Blossoming from a regular Kampala based party crew, Nyege Nyege was established to support the East African music community offering residencies, studios, and then a record label as well as an artist management agency. The eponymous Nyege Nyege Festival was subsequently born as a platform to showcase the artists’ new productions, developing both the local arts and culture industry and connect underground musicians from around the continent with one another.

What is Nyege Nyege Tapes?

Nyege Nyege Tapes is a record label based in Kampala, Uganda.

I discovered Nyege Nyege tapes via Refraction Festival but had a proper introduction to the music through the latest Duma single Lionsblood, then I listened to Makavelli, MC Yallah and Debmaster and the whole vibe reminded me an Afro-futuristic version of my hometown label Principe, what’s the role of Nyege Nyege tapes on the contemporary African music scene?

Nyege Nyege Tapes is a conversation starter, not a finite statement. I think it has helped challenge a lot of pre-conceived ideas about what African music is, and opened new spaces and economies for many different artists to flourish.

Nyege Nyege does an amazing job supporting groundbreaking African music from the whole continent, are there any other similar collectives you love and respect?

Yes, there are many of us, working in different ways and with a result that is geared towards the communities in which our collectives operate. We’ve invited many of them to collaborate on the festival program this year. It’s really impossible to name drop everyone, but you can check out LaSunday in Abidjan, Pussy Party in Johannesburg, Jowaa Askopor in Accra, Shrp Nite in Nairobi, Rhino Crew in Goma, Singeli Movement and Pamoja and Sisso records in Dar Es Salaam who are just a few of the many active collectives organizing from the ground. Hopefully, this year’s edition will give people a chance to discover many more.

You just unveiled the brand new platform of the upcoming virtual Nyege Nyege festival platform, what were the main difficulties, and what does it add to the flourishing industry of virtual music festivals?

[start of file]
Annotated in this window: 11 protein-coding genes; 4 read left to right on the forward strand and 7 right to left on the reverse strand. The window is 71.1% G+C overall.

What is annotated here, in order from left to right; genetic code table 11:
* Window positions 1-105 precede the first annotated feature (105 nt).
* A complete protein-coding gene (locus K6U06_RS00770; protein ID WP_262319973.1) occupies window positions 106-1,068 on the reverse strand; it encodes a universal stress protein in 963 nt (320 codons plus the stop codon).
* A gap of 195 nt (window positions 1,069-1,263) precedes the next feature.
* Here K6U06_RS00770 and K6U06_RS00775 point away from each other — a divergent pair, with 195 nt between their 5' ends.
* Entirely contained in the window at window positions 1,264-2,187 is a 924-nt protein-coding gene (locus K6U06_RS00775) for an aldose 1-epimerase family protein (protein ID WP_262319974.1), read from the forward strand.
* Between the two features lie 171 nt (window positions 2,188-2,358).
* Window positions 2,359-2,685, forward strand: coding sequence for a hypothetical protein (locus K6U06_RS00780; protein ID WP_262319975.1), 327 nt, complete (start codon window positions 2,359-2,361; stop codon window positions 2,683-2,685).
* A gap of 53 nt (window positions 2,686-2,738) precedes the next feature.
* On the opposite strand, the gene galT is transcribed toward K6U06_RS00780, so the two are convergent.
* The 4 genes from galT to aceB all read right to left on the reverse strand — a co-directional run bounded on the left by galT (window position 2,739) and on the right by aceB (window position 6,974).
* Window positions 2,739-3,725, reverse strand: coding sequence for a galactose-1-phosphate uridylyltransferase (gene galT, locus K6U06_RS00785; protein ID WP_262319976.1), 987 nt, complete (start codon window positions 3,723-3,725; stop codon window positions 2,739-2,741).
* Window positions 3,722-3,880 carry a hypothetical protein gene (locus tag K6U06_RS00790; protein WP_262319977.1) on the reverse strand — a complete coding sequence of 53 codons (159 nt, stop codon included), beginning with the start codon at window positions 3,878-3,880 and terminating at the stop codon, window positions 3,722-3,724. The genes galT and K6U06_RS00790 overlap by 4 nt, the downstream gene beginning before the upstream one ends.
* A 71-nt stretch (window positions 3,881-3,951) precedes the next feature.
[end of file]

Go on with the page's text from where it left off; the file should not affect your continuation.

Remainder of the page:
Our festival this year aims to challenge how we interact with the internet, we want to use it as a tool to allow us to connect and collaborate remotely, but the final outcome and its reception should remain a sensory experience, it should ideally bring about a certain feeling of togetherness, participation, and ownership, so we will try our best not be “another virtual festival” which sounds really boring. The process of over 30 collectives creating something together is what’s most exciting to us.

Finally what role does fashion play in Nyege Nyege initiatives?

Fashion naturally plays a part in what we do, not only do we have artists directly involved with it, like Hibotep and Don Zilla who have their own fashion brands, but we also work with young designers like Josh Tigerson on merchandise and styling artists for shows and videos, music is just what we are known for, but in reality, our community is very mixed in terms of disciplines, and we feel that fashion, or film and photography, for example, are naturally intertwined with what we do, and hopefully people will start to see more of it.


Watch Nyege Nyege Tapes performance at Refraction Festival HERE.